When we moved out to the suburbs from south Baltimore, I took up the French Horn. Mr. Hair was my teacher in the 8th grade.
Mr. Hair’s name fit. He was a slightly built, winsome man with a light head of curly hair.
With his glasses, he looked a bit like a Nordic nerd. However, he was far from it.
Mr. Hair would sit next to me and listen to my wild bellowings from the horn. Then he would look at his watch and ask,”Is it time for lunch yet?” His smiling sense of humor got me through the ordeal of trying to pick up the instrument.
French Horn is not the easiest thing to learn or play. Mike Pearce of Littleton Colorado says this in an introduction to advising band directors on recruiting students to play it.
“Do you have trouble finding and keeping French horn players in your elementary or middle school band? Do you have some trying to play horn but they drive you crazy? There may be practical things you can do to make life easier for both you and them.”
Mike’s advice includes giving some thought to the potential horn player’s abilities. Can he or she discern pitch? Are their lips small enough to deal with the small mouthpiece?
I can’t remember why I decided to go with French Horn. I was a trumpet player to start, blowing away on my father’s high school instrument from the 1940s. Plus, being Lutheran was a handicap.
Garrison Keillor says this in reference to the French Horn and Lutherans:
“Which one is the best one for a Lutheran to play? If our Lord played an instrument, which one would He have chosen? Probably not a French Horn. It takes too much of a person’s life. French Horn players hardly have time to marry and have children. The French Horn is practically a religion all by itself.”
It could be that being lefthanded had something to do with my choice. We lefthanders are natural arbitrarians. Not only that, as Pearce suggests, you’ve gotta have a large lefthand to grip the French Horn. Mine may not have been large, but it was powerful!
I carried on with both trumpet and French Horn in high school. There I was under the supervision of what I can only describe as the Vince Lombardie of band directors: Mr. Kerman.
Mr. Kerman had big dreams for our band. He wanted us in a national competition in Chicago.
However, to even think of getting there, we had to be good enough in our own state. Thus, it was off to the Maryland state competition.
Like a football player, I went back and forth between the first and second team (or what musicians call “chair”). Sometimes some overweight girl was moved ahead of me .
It was never good for my status in high school, playing the French Horn. I remember embarrassing moments as the hard-charging Mr. Kerman had us playing more and more difficult pieces.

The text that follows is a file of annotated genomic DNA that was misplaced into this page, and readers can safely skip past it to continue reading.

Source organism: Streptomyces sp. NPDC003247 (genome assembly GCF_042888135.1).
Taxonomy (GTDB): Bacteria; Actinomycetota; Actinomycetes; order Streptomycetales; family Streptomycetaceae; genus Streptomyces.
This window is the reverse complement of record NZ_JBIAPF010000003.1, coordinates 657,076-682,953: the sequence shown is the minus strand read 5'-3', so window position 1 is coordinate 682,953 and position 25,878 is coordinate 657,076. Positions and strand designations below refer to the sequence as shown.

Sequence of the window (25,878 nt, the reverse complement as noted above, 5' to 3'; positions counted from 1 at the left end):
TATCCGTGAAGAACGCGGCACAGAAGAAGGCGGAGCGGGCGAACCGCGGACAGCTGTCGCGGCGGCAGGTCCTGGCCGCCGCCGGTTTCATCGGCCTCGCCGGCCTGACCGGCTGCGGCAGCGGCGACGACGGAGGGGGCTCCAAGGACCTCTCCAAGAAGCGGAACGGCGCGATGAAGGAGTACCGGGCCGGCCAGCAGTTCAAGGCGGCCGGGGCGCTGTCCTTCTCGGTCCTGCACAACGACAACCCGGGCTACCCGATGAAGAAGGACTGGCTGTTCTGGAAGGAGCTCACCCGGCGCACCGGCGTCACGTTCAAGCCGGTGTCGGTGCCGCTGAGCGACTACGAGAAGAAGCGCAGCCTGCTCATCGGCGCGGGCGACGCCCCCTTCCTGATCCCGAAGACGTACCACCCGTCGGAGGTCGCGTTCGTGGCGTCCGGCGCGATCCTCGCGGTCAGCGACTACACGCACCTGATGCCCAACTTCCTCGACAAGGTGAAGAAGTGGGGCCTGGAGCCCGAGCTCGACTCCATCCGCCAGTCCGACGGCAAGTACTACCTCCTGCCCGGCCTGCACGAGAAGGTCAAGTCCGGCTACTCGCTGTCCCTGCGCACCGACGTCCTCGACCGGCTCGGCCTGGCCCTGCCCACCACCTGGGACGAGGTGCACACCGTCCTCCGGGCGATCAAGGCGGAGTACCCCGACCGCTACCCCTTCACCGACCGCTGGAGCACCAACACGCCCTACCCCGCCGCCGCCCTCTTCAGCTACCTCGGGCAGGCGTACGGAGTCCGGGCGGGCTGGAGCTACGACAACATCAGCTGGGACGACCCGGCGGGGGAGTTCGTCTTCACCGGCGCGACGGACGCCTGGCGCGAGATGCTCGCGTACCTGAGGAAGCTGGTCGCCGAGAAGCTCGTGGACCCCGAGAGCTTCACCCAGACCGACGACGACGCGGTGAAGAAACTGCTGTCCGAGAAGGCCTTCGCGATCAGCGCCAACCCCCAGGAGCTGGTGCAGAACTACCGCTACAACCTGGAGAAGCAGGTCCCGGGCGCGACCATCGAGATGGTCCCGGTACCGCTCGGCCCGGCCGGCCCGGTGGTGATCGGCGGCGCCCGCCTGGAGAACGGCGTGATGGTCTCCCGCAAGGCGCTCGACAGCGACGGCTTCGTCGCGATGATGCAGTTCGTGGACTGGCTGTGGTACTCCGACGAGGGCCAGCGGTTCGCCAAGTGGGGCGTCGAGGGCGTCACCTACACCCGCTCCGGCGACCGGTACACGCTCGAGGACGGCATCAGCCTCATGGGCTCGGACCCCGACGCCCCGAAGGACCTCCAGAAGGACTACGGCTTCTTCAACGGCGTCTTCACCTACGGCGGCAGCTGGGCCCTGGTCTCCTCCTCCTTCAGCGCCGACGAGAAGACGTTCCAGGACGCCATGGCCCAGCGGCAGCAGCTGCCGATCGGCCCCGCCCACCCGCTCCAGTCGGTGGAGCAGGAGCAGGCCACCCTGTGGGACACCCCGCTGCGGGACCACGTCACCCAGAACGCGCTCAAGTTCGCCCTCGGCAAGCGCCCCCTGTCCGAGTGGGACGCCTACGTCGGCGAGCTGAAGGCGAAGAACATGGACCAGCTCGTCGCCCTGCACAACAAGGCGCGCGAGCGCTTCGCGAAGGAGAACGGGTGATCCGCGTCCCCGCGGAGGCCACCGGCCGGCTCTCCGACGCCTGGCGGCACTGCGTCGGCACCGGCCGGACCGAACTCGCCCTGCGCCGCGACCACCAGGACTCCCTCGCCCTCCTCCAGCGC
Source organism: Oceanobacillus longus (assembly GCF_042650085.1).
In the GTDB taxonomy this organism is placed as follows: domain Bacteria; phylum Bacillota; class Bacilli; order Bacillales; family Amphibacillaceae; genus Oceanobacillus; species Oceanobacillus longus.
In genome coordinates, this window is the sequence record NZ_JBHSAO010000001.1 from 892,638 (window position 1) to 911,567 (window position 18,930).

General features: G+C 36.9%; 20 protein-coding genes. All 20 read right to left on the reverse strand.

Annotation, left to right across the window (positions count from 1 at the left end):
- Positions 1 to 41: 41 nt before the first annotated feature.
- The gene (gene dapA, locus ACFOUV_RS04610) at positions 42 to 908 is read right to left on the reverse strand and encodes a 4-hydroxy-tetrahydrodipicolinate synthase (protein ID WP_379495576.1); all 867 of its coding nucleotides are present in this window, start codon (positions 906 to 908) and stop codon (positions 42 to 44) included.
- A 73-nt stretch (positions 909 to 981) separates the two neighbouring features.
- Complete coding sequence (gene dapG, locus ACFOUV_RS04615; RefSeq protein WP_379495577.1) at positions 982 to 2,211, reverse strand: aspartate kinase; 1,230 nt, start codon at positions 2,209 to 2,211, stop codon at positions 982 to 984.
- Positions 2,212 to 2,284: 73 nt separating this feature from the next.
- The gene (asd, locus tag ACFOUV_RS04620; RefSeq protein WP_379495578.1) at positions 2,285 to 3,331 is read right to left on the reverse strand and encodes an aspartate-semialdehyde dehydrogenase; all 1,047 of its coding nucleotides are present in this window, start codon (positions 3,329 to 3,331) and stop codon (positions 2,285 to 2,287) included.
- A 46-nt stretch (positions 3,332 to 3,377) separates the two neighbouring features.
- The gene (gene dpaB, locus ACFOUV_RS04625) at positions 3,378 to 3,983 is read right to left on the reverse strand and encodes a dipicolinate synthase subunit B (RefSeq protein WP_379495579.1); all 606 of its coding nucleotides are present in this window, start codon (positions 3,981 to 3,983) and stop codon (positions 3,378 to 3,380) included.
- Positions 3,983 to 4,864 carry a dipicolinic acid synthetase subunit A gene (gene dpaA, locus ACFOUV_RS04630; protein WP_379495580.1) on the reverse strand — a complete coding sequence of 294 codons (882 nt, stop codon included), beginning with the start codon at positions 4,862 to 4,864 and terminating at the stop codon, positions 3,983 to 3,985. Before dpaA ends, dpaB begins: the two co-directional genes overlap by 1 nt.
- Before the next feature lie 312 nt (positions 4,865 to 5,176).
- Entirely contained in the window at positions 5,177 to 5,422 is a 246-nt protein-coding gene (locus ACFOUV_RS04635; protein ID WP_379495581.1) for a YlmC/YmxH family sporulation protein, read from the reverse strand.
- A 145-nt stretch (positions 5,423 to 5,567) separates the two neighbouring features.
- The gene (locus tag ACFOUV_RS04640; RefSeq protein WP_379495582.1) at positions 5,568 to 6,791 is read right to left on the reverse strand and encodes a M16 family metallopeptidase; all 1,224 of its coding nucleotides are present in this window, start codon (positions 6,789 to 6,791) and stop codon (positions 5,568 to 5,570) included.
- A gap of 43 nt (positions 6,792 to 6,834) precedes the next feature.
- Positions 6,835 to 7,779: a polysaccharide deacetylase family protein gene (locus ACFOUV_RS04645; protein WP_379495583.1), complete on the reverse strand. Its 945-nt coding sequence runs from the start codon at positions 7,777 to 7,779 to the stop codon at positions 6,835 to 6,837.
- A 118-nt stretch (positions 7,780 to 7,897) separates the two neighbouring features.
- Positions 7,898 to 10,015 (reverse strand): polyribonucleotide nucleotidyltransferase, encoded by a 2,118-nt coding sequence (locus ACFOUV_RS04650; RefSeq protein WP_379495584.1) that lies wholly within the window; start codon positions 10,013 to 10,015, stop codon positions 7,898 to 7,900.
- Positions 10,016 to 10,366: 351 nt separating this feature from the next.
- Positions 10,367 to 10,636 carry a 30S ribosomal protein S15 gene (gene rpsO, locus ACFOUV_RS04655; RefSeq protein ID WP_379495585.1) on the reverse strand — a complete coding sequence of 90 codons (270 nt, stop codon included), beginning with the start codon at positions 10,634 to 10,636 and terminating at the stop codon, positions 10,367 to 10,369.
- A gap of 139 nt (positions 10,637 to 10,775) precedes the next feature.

Of course the music he chose had hard French Horn parts. As my partner and I tried to play them and come off sounding like screaming oxen, the rest of the band would break into hysterics.
However, when we went to States I happened to be the first chair French Horn player. Our piece of music was something by a Czech named Vaclav Nelhybel.
Unhappily for me, the piece began with the French Horn. The only positive was that the opening was only one, longly held note.
As Mr. Kerman took his position, I was off to his right, sitting in my chair hoping that my life would not come to an end. My director smiled and consoled us all.
Then, he raised his baton, turned is head in my direction, and developed a facial expression that said,”If you blow this, you are a dead man.”
As his baton moved, so the air in my lungs. I knew there had to be a God in heaven because I produced a clear note, put my instrument on my lap, and let the rest of the band take over.
When I got to the University of Maryland, I thought I would like to join the marching band, so I went out for it. However, there were no French Horn players.
French Horn players were given something called a peck horn. It’s a brass instrument that looks something like your large intestine.
Like the football team at whose halftimes we were to play, the band’s members were required to stand out in the hot sun for hours a day practicing formations. I even had to stand in place with my leg bent at the knee and hold this position for minutes on end.
All this for one academic credit. I quit and that was the end of my music career.
Today I don’t think I could even get a sound out of a French Horn. My embouchure is long gone.
I think if I ever took up another instrument, it would be something like the saxaphone. It’s cooler.